MONTPELIER – A group of Vermont business executives Monday proposed an alternative to a new tax on Vermont Yankee as a way to fund Vermont’s proposed new all fuels efficiency utility.
The proposal would provide $5 million in start up funds for the non-electric energy efficiency fund by tapping the Clean Energy Development Fund (CEDF), and money targeted for Efficiency Vermont.
“We commend the Legislature’s focus on reducing CO2 emissions from non-electric sources in Vermont. The new entity to be charged with this task will not be up and running until January 1, 2009, under pending legislation. Our proposal would provide $5 million by that date from existing revenue sources without raising taxes,” said Lisa Ventriss, president of the Vermont Business Roundtable, in a statement.
The group’s proposal would use unspent and uncommitted funds from FY 07 and FY 08 revenues that go to Vermont’s existing Clean Energy Development Fund. These funds are generated by existing payments to the state by Vermont Yankee as part of its power uprate and storage of nuclear waste in dry casks along the Connecticut River.
The proposal would also tap funds to be received by Vermont’s existing efficiency utility from so-called forward capacity payments, which reflect electric energy being saved by Efficiency Vermont.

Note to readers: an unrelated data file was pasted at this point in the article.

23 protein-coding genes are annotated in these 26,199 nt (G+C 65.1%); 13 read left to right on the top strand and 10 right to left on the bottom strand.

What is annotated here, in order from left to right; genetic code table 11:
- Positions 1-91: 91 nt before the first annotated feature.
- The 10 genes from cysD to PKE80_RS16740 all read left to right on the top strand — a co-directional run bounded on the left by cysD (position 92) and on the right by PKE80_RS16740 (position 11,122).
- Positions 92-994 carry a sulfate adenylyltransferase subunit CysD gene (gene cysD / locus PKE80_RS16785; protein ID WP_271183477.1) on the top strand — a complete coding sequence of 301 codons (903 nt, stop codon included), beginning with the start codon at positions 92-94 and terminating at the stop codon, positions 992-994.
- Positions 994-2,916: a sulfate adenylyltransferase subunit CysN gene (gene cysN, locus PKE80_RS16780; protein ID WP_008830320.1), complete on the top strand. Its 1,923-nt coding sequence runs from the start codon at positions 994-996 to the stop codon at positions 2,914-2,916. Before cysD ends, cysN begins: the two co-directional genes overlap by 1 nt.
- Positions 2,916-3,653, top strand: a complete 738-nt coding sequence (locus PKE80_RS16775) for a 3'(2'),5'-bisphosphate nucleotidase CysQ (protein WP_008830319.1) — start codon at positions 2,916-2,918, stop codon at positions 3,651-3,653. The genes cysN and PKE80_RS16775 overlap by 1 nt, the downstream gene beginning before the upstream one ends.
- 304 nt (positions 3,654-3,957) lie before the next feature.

Pres. Pro tem Peter Shumlin, D-Windham, last week proposed a tax on gross revenues from Vermont Yankee.
Business leaders said the new tax on Vermont Yankee will have a negative impact on Vermont’s economy and business reputation.
“IBM must have reliable, affordable base-load power to operate successfully in Vermont. The tax being proposed has not been thought through and is likely to threaten the availability of base-load resources not only from Vermont Yankee but from other potential suppliers who will view Vermont as an unreliable partner and customer,” said
John O’Kane, a top lobbyist for IBM.
Others echoed O’Kane’s sentiment.